Here at CIMI, we’re seeing red! We’ve had two sudden invasions of bright red, shimmery, buoyant things just offshore in our coves. The first is pelagic red crabs, Pleuroncodes planipes, that swarmed northward from warmer waters as El Niño brought an unseasonable winter to the tropics. Can you guess what the second is? Just a few days after Valentine’s Day, heart-shaped Mylar balloons are showing up everywhere! Unfortunately, a gift to surprise a sweetheart for just one day can take many years to degrade in the ocean. So how long do other household objects take to break down in the sea? Check out the charts below.
Image Credit: World Ocean Review (http://worldoceanreview.com/en/wor-1/pollution/litter/); NOAA (http://thehigherlearning.com)
As you can see, oil-based products take by far the longest to degrade, with fishing line, plastic bottles, and 6-pack plastic rings predicted to take as long as 600 years to break down fully. Keep in mind, we’ve only been using plastic for about 100 years at all!
Microplastics, Mega Problem!
Once these plastics are subjected to prolonged sunlight, waves, currents and tides, they are broken into tiny fragments thinner than a human hair, called microplastics. Being so small, these particles can easily enter the food chain through filter feeders such as shellfish. Many cosmetics companies also put small beads of plastic in products such as exfoliating soaps, until recent research reported that enough of these microbeads to coat 300 tennis courts were entering watersheds and oceans daily. These findings, combined with more recent research spotlighting the harmful effects of accumulation of microplastics in sediment, the water column, and the tissues and bodily fluids of marine animals, has led President Obama to sign a microbead ban, preventing these companies from using this ‘indestructible confetti’ in their products. Many plastics contain chemicals such as solvents and softeners, and could cause severe poisoning effects in marine food webs, including humans.
A Gyre Situation
Due to large-scale circular wind and current patterns called gyres, much of the ocean’s trash ends up concentrated in specific places. The largest of these is a giant “soup” of trash in the Pacific Ocean northwest of Hawaii, known as the “Great Pacific Garbage Patch” (GPGP) or the “Pacific trash vortex.” A great majority of this trash is actually tiny micro plastics, making the water look cloudy in satellite imagery. Many of the larger items, including sneakers, electronics, and larger plastic items, may have sunk underneath the Texas-sized floating island.
PACIFIC PATCHES AND GYRES
Image Credit: NOAA (http://marinedebris.noaa.gov)
Creative Clean Up
Since the GPGP is so large and so far from any nation’s borders, no one government is willing or able to provide the funding and labor needed to clean it up. However, the scale of the problem has inspired many organizations and individuals to launch expeditions and brainstorm creative ideas for cleaning it up or preventing it from growing. Boyan Slat, a crafty 19-year-old from Holland, is currently collaborating with aerospace engineers to design a floating robot to collect the larger pieces of trash, while others propose introducing plastic-eating bacteria or other marine microbes to begin to break down the plastics of all sizes. In 2010, a team of explorers at Adventure Ecology built a 60-foot catamaran called the Plastiki using 12,500 recycled plastic bottles. The Plastiki‘s crew voyaged from California to Australia to raise awareness about the durability, usefulness, and permanence of used plastic products.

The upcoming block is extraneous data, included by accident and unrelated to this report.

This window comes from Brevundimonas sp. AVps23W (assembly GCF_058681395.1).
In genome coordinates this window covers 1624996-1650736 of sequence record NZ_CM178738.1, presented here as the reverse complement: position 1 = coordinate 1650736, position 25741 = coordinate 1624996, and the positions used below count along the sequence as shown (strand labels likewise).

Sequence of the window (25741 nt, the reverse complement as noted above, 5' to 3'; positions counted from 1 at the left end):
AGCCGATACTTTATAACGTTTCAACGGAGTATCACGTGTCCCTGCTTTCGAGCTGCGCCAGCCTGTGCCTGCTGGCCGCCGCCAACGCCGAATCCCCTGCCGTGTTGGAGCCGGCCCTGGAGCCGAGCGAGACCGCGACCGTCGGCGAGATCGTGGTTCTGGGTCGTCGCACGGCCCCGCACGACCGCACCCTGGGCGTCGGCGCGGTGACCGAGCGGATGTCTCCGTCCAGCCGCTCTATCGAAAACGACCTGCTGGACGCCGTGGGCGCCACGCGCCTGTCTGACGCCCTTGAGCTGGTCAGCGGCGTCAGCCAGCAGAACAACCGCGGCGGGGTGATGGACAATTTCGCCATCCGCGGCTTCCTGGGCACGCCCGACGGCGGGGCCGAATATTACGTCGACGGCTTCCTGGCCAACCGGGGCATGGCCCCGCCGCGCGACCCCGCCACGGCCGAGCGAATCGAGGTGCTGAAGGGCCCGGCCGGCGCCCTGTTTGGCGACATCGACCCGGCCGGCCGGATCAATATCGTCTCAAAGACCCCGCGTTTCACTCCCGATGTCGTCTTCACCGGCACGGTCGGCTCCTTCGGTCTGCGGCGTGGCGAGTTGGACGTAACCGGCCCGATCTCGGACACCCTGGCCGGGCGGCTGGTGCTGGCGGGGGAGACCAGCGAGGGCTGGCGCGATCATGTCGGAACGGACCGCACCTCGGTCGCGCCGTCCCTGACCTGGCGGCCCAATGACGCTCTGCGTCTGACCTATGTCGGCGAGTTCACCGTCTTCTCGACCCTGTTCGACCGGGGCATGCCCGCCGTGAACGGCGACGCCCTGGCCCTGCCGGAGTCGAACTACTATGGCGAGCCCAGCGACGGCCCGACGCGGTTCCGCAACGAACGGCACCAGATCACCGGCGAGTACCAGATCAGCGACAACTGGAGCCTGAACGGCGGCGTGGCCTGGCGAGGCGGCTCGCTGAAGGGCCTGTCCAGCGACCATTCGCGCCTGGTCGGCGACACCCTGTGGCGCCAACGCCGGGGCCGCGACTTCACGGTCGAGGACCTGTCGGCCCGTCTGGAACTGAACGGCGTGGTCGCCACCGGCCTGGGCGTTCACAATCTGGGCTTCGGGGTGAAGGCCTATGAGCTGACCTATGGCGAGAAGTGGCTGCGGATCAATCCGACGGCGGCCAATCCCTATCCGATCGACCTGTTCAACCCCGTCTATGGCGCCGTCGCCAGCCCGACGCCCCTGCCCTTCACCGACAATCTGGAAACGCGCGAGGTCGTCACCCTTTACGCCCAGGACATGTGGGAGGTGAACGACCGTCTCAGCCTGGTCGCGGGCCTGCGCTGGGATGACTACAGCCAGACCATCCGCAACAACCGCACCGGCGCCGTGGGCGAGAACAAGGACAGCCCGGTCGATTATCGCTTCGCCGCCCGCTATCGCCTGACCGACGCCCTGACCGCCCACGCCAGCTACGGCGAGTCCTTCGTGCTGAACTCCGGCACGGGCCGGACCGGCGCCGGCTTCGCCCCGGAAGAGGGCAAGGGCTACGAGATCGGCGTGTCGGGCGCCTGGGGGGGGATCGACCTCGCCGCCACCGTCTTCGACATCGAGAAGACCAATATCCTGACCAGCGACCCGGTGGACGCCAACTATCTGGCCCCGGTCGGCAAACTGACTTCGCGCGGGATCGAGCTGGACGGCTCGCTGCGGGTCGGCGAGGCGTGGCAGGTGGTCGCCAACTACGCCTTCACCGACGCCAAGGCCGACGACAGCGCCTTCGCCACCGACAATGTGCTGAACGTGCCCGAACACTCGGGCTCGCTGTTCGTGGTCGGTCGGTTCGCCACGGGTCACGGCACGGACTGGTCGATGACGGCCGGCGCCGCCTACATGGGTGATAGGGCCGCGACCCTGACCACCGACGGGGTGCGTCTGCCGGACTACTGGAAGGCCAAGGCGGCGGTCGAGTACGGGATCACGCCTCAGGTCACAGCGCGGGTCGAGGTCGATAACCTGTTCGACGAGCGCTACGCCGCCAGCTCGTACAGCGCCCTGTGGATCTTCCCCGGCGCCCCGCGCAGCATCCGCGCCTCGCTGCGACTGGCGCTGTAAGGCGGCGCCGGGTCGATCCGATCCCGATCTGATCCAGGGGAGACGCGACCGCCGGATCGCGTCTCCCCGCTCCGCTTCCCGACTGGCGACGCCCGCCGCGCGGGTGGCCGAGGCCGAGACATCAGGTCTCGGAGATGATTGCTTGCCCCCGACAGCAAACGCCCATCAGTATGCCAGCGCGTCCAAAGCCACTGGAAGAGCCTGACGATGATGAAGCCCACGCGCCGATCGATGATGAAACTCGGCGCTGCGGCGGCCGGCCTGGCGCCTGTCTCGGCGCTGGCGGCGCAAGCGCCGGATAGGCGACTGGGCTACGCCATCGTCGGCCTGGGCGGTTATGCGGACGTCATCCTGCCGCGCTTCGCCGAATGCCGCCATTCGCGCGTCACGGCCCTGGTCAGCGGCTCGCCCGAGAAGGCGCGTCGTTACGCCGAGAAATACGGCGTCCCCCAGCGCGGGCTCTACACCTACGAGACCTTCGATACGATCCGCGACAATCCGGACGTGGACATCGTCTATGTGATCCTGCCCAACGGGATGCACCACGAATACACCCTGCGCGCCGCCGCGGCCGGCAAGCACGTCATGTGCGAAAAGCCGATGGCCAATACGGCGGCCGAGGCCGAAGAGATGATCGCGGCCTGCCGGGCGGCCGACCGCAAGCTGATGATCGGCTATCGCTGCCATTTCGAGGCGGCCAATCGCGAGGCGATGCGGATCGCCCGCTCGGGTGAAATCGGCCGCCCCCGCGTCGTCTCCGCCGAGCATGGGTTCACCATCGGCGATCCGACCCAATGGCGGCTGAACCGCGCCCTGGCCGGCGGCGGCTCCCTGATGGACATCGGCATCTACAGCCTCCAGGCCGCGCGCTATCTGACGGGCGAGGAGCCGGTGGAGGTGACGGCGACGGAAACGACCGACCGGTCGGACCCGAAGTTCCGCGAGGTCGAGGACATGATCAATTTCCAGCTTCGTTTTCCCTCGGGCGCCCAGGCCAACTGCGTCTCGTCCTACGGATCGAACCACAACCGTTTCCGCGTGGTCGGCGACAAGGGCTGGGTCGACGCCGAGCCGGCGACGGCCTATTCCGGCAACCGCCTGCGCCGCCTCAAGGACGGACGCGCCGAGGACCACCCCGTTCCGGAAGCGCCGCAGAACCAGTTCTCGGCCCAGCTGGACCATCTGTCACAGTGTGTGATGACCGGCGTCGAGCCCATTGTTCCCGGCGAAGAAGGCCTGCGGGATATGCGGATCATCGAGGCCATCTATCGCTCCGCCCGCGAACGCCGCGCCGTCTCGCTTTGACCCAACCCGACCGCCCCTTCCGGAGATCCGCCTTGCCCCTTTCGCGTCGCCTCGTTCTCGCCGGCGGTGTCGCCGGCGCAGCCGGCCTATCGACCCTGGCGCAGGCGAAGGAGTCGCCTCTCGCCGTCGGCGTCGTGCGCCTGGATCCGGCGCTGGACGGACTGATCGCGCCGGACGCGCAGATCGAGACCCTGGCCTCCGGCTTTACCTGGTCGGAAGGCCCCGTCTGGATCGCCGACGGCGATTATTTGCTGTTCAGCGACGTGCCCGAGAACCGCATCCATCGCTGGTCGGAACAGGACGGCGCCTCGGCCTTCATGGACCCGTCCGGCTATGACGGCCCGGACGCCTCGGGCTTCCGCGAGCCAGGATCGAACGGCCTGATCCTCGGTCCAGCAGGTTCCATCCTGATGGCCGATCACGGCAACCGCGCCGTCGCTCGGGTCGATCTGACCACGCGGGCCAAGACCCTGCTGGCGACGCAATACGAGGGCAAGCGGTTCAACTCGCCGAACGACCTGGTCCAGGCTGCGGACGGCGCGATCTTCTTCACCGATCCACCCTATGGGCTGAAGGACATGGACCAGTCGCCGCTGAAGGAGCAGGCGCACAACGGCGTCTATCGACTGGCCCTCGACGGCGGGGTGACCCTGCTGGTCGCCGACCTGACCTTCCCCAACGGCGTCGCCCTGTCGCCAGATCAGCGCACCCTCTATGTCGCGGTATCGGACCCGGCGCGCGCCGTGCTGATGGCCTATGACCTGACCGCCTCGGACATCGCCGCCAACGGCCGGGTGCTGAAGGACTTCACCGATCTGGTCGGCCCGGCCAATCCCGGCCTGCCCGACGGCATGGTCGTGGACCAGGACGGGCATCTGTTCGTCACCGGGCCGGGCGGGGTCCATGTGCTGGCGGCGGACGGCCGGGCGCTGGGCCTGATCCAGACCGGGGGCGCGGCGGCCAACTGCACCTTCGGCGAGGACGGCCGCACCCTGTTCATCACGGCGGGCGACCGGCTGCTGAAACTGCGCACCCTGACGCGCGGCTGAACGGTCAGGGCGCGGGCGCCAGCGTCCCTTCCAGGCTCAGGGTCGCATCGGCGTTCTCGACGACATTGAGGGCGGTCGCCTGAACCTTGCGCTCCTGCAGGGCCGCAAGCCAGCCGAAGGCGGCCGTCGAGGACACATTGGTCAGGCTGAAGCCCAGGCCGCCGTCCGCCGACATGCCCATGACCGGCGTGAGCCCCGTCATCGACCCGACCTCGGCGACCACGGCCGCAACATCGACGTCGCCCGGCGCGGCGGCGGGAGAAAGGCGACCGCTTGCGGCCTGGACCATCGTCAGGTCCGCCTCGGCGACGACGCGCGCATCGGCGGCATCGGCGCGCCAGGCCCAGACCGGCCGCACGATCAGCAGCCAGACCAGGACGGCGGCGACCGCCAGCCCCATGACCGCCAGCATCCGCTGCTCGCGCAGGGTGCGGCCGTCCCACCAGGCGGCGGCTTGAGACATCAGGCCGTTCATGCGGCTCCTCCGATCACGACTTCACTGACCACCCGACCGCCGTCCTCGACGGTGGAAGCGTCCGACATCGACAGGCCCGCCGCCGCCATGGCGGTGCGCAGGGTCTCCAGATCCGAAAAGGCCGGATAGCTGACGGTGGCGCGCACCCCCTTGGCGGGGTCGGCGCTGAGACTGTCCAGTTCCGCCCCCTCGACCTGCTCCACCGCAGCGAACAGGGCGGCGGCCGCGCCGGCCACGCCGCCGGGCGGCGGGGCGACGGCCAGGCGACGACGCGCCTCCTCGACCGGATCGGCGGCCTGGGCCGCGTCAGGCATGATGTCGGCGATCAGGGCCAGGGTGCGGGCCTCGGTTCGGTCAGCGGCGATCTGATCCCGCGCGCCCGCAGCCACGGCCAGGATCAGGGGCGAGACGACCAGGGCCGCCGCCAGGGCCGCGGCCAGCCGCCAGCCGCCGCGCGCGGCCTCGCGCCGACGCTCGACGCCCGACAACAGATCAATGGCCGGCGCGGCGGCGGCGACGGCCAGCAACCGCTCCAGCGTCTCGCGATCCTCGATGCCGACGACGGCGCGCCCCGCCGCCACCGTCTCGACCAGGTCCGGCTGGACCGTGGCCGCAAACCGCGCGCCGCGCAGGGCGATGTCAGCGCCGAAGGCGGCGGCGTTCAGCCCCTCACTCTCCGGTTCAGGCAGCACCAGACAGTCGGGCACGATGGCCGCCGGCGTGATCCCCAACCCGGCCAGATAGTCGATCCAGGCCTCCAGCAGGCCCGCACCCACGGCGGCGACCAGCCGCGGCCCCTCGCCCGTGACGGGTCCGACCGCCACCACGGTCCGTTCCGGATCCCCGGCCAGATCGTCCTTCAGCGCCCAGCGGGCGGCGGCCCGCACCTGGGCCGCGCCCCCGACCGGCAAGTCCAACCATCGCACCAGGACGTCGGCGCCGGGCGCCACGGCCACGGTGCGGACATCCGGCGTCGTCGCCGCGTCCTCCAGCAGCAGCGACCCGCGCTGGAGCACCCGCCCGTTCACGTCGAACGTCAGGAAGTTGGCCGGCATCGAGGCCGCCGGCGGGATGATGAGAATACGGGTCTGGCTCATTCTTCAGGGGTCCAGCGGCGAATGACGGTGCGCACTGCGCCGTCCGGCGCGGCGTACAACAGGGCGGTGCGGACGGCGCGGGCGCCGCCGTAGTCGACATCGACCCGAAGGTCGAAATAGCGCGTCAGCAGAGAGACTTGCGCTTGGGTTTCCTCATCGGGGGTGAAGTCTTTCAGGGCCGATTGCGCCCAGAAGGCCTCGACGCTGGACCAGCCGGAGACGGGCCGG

THE PLASTIKI’S DESIGN
Image Credit: Australian Museum Blog (http://australianmuseum.net.au/blogpost/science/plastiki-a-solution-to-waste)
Be an Ocean Hero!
Here are some easy ways you can be an ocean hero and make sure our trash doesn’t outlive us!
- Reduce, reuse, recycle, especially plastic products!
- Take a reusable bag to the store instead of getting plastic grocery bags…
- and if you do, reuse them for something in your home like trash bags!
- Pick up trash you see on beaches, streets, and in waterways — but don’t forget to wash your hands afterwards!
- If you go fishing, make sure you pack out all the gear you packed in — especially nets and lines!
- Cut the rings on plastic can holders before you discard them so wildlife can’t get stuck in the openings!
- Look for cosmetics with natural alternatives to microbeads!
and finally, on Valentine’s Day, birthdays, and other special occasions…
- Skip the Mylar balloons, and SAY IT WITH CHOCOLATE! We’re not sure about you, but around here, it’s gone in about three seconds!
Want to learn more about microbeads? Check out the Story of Stuff’s website at http://storyofstuff.org/plastic-microbeads-ban-the-bead/.
To learn more about current estimates of quantities of trash in the ocean, and see an awesome 3D animation of how plastics break down in detail, check out National Geographic’s story here: http://news.nationalgeographic.com/news/2015/01/150109-oceans-plastic-sea-trash-science-marine-debris/.
To learn more about the Great Pacific Garbage Patch and play with an interactive map of other places trash converges, check out http://education.nationalgeographic.org/encyclopedia/great-pacific-garbage-patch/.
To learn about Boyan Slat’s cleanup robot design, check out this story on TakePart: http://www.takepart.com/article/2014/06/12/ocean-clean-machine-invented-19-year-old-could-pick-half-pacific-garbage-patch.
To learn more about the voyage of the Plastiki, check out Adventure Ecology’s website at http://theplastiki.com.